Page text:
|George Miles thought that he’d gone crazy.
Based on his surroundings, it wasn’t a bad assumption. His company had been under heavy attack from North Korean forces, and his captain had ordered a retreat; the last thing he remembered was diving into a blast crater, then feeling a sudden impact as an artillery round exploded right next to him. Thrown into the air like a rag doll, he blacked out before he hit the ground.
When he finally awoke, he tasted powder in his mouth and a few of his teeth were missing. Looking around, he saw dozens of other young men lying in beds all around him. Some were heavily bandaged and others were missing limbs.
Inspecting himself, Miles found that all of his body parts seemed to be intact, and slowly, he began putting things together.
He was in a Mobile Army Surgical Hospital.
He was alive.
He was still a long way away from his home in Rochester, but he was alive.
But just as everything was beginning to make sense again, Miles spotted a man that he hadn’t seen for three years walking through the door of the MASH unit and immediately thought that the blast that knocked his teeth out must have knocked something loose in his brain as well.
“I turned and looked and said ‘That’s it. I’ve lost it. That looks like my brother coming through that door,’” said Miles.
The Miles brothers
George Miles was born in Wayne County in 1932 to Allan and Vera Miles and spent his childhood on a farm in Walworth as one of seven siblings. In his youth, his brother Richard, who is just 14 months younger than him, was one of his chief partners in crime; their crowning moment of mischief came when they stole bicycles and painted them, only to be chased around the house by their broom-wielding mother, who had just been informed by a police officer that her sons were thieves.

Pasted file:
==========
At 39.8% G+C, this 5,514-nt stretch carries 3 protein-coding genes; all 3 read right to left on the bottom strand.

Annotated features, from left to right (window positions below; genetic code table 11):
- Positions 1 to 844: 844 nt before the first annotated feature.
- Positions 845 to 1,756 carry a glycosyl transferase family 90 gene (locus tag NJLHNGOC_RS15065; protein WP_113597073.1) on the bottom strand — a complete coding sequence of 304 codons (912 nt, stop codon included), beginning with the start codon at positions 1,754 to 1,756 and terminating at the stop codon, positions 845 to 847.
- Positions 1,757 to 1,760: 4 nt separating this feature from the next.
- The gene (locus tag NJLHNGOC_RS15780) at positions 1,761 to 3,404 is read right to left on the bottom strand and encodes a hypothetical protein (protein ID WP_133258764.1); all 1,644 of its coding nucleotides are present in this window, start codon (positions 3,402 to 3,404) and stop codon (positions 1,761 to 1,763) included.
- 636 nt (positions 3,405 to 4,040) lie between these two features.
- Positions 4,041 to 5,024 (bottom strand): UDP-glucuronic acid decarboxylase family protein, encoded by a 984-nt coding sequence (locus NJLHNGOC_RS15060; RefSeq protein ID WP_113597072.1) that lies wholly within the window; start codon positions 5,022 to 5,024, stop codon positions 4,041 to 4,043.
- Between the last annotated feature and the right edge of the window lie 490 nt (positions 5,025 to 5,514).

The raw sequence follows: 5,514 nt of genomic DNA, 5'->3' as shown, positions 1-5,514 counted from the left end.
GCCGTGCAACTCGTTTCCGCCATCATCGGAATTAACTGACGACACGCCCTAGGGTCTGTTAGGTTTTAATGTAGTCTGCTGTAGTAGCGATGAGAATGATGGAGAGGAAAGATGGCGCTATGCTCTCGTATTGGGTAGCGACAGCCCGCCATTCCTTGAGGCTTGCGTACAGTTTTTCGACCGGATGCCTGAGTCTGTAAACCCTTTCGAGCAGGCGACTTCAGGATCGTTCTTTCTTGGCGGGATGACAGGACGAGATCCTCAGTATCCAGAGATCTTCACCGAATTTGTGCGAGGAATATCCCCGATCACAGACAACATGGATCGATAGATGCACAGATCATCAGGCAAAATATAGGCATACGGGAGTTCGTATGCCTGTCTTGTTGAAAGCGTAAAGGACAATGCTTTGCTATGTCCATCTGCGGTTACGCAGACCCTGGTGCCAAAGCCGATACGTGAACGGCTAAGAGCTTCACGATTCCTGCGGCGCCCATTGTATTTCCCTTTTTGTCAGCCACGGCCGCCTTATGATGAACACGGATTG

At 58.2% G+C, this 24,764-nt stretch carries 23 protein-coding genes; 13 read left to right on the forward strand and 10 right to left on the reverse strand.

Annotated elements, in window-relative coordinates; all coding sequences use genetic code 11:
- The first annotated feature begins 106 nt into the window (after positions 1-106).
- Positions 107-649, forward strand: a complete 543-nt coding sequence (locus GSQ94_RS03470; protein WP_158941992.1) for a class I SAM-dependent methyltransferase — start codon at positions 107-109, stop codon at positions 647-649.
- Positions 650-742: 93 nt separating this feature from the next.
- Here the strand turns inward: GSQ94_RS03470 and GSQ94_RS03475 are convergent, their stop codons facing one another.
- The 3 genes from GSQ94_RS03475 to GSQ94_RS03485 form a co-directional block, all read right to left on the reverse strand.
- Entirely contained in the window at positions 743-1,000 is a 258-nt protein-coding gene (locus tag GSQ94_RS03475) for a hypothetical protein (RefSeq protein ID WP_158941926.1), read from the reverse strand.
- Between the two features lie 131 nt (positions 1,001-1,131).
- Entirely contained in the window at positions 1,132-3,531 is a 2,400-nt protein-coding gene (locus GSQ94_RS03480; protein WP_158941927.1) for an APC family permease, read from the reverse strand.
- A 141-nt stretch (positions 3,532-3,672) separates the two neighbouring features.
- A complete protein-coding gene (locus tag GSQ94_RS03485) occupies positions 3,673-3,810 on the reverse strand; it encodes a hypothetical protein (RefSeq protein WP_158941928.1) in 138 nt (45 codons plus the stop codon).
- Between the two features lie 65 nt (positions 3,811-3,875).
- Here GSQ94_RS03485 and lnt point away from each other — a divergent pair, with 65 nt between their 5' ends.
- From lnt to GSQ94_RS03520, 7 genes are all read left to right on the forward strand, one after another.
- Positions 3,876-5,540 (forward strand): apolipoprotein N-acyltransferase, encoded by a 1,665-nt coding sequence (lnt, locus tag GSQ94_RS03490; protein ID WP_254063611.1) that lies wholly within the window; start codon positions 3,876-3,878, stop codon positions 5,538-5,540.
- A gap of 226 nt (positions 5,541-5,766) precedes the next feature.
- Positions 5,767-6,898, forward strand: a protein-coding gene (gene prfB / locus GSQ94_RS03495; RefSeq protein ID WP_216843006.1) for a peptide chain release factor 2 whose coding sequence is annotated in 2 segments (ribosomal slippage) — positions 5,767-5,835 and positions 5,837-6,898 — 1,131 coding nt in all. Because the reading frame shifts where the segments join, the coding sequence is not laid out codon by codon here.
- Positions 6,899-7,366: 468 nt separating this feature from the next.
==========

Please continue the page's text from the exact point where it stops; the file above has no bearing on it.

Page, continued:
But when George was 10 years old, his parents divorced, and he, Richard, and their five other siblings were all separated into a handful of area foster homes.
“They took us to the welfare office, and we were all crying in the back of the station wagon as our mother and father waved goodbye to us,” said Miles. “It was hard.”
George Miles landed in Hillside Children’s Home, and through his teenage years, he lost track of most of his siblings, some of whom were still moving back and forth between foster homes.
As soon as he was old enough, he joined the National Guard and then the Army’s honor guards, spending time in Washington following an assassination attempt on President Harry Truman.
He then volunteered to assist in the conflict in Korea — since it was only being called a “police action,” he thought it couldn’t be all that bad, he said — and at age 17 Miles was shipped overseas, assigned to a company in the 7th Cavalry Regiment of the 1st Cavalry Division: General George Custer’s old outfit which was famously decimated by Native Americans in 1876 in the Battle of Little Bighorn.
“When I got there, I thought ‘Wow, this was a big mistake,’ because man, stuff was going off all over the place,” said Miles.
Before he knew it, he was in an infantry unit on the front lines, and his company was pinned down by heavy fire from North Korean forces. Cut off from the rest of the regiment, his captain ordered a retreat, while a nearby company provided covering machine gun fire.
As they were pulling out, Miles spotted a soldier wandering around in the open, dazed from a nearby explosion. He grabbed the soldier and started dragging him away from the front lines, when he heard someone yell “Incoming!”
He threw the soldier into an artillery crater and dove in after him just before the shell hit.
A week passed before he regained consciousness.
Miles was still getting his bearings in the MASH when his brother Richard walked through the door.
Richard was scheduled to receive treatment for combat fatigue when a corpsman remembered that another soldier named Miles, who was also from Rochester, was recovering from battle wounds in a nearby unit.
The corpsman sent Richard down to George, and the brothers recognized each other immediately. When Richard reached the foot of the bed, they both started to cry.
“We didn’t even know each other was in the service,” said Miles.